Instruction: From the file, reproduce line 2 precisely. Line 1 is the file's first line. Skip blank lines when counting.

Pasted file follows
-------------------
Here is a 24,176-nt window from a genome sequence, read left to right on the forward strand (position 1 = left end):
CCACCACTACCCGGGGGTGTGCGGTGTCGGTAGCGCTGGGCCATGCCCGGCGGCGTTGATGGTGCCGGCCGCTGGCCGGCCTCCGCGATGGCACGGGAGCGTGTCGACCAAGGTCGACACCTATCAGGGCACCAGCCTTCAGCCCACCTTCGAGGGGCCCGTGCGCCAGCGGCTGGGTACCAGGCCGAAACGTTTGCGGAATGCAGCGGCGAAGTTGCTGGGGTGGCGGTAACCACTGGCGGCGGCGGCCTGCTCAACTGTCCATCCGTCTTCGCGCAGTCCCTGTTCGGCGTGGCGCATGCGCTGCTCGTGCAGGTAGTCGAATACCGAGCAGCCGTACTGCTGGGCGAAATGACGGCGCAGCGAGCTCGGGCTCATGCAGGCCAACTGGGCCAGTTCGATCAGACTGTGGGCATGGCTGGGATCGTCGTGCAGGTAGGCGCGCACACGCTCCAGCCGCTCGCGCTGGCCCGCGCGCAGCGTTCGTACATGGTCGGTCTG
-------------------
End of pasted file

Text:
CCACCACTACCCGGGGGTGTGCGGTGTCGGTAGCGCTGGGCCATGCCCGGCGGCGTTGATGGTGCCGGCCGCTGGCCGGCCTCCGCGATGGCACGGGAGCGTGTCGACCAAGGTCGACACCTATCAGGGCACCAGCCTTCAGCCCACCTTCGAGGGGCCCGTGCGCCAGCGGCTGGGTACCAGGCCGAAACGTTTGCGGAATGCAGCGGCGAAGTTGCTGGGGTGGCGGTAACCACTGGCGGCGGCGGCCTGCTCAACTGTCCATCCGTCTTCGCGCAGTCCCTGTTCGGCGTGGCGCATGCGCTGCTCGTGCAGGTAGTCGAATACCGAGCAGCCGTACTGCTGGGCGAAATGACGGCGCAGCGAGCTCGGGCTCATGCAGGCCAACTGGGCCAGTTCGATCAGACTGTGGGCATGGCTGGGATCGTCGTGCAGGTAGGCGCGCACACGCTCCAGCCGCTCGCGCTGGCCCGCGCGCAGCGTTCGTACATGGTCGGTCTG